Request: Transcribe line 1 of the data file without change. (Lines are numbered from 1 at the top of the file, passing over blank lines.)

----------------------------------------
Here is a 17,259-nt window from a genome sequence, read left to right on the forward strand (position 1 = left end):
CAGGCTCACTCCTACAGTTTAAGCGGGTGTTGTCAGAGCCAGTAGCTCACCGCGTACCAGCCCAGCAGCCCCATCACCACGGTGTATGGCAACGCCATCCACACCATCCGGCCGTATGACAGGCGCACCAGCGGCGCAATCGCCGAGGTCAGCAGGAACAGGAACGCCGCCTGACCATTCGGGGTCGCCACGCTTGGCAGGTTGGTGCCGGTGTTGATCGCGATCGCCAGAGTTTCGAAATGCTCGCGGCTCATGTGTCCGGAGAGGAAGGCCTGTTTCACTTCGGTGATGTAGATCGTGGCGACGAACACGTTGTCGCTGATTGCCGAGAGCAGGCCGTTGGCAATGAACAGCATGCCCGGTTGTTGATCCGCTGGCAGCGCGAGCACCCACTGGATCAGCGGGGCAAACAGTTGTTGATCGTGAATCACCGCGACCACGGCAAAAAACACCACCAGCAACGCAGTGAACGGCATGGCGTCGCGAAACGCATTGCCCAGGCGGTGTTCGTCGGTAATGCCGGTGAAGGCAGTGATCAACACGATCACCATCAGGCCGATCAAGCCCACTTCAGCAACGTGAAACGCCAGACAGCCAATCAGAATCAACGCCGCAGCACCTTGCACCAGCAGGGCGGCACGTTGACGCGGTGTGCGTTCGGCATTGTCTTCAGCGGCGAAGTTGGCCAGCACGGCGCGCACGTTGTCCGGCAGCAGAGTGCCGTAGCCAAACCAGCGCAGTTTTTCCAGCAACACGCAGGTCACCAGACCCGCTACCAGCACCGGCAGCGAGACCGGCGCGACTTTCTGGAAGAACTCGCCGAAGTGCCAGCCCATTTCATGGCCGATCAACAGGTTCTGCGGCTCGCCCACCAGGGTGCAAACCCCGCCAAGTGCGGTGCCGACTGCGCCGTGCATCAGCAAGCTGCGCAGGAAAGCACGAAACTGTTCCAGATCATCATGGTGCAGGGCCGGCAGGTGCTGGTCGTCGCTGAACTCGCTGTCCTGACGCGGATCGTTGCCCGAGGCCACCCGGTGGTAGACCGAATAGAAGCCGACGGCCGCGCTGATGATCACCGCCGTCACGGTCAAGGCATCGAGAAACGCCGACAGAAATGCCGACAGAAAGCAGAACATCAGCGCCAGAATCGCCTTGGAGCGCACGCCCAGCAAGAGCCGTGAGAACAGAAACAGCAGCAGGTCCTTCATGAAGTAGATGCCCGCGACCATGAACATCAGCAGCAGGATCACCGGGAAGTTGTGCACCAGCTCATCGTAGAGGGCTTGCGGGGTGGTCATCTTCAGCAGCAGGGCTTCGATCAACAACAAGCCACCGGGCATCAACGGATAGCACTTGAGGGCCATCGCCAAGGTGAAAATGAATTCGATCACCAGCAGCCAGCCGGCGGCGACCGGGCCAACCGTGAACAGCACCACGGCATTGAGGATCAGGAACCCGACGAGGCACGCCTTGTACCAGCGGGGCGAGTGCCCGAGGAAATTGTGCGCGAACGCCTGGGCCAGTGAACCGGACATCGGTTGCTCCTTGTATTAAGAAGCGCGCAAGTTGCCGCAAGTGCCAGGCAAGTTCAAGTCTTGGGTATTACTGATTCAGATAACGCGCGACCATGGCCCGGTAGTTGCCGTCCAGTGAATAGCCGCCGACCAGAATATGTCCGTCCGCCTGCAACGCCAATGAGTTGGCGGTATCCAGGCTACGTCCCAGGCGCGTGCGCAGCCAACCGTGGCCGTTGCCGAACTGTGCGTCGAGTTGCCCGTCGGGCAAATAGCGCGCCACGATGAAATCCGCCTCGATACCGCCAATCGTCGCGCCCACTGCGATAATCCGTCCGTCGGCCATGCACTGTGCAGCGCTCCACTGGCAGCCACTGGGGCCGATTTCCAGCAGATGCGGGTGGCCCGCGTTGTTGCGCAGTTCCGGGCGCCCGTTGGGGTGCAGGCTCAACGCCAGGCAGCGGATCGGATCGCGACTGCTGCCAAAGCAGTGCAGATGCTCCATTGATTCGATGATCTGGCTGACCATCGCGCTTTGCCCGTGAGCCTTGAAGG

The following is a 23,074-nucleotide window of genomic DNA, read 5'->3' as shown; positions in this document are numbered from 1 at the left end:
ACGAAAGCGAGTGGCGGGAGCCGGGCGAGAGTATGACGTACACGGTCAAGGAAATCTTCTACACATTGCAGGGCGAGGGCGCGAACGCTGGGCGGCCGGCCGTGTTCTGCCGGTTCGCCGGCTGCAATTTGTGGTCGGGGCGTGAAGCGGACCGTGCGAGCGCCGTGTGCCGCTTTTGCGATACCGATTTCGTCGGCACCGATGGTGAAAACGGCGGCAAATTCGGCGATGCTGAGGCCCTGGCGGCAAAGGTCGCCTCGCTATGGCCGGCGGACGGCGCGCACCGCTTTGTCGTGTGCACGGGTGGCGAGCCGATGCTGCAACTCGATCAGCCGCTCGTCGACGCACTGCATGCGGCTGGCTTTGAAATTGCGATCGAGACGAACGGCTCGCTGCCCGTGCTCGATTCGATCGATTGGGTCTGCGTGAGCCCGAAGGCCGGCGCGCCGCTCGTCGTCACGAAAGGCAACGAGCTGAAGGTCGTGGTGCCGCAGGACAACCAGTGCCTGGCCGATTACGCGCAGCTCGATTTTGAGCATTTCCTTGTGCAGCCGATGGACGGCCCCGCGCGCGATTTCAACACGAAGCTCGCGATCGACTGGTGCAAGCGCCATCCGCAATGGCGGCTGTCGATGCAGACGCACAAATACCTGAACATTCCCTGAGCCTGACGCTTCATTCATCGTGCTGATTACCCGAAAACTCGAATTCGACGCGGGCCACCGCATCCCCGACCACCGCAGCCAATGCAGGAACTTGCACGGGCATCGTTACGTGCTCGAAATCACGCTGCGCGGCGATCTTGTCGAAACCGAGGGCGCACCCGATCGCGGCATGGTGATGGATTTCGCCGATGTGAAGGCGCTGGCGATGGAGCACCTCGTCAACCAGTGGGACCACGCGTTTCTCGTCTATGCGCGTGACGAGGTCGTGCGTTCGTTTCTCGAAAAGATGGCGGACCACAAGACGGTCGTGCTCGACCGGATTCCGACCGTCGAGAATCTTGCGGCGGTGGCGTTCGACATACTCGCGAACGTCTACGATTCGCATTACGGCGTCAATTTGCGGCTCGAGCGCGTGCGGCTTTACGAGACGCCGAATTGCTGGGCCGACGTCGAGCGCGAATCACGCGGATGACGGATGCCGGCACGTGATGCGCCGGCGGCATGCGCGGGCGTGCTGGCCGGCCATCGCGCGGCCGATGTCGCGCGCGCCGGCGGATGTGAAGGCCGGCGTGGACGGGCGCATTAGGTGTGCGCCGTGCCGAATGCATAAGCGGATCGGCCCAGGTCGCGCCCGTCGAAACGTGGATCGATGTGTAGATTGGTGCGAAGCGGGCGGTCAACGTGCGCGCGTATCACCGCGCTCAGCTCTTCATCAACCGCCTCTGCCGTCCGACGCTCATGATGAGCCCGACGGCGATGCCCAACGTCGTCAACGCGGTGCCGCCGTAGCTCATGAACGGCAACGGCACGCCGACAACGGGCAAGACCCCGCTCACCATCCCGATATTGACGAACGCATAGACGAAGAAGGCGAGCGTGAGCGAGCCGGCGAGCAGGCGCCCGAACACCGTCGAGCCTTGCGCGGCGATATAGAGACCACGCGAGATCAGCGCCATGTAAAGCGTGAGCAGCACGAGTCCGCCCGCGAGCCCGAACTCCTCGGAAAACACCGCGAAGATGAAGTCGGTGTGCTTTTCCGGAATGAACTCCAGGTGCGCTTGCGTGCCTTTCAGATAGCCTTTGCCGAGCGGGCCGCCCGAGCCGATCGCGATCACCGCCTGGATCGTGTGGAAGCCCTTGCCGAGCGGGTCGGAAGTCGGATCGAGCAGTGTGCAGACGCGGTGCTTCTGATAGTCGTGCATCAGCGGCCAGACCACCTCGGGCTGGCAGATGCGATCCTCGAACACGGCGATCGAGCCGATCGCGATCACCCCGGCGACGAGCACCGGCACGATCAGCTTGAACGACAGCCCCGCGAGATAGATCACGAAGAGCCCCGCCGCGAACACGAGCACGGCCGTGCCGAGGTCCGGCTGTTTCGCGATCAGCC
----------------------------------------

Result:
Here is a 17,259-nt window from a genome sequence, read left to right on the forward strand (position 1 = left end):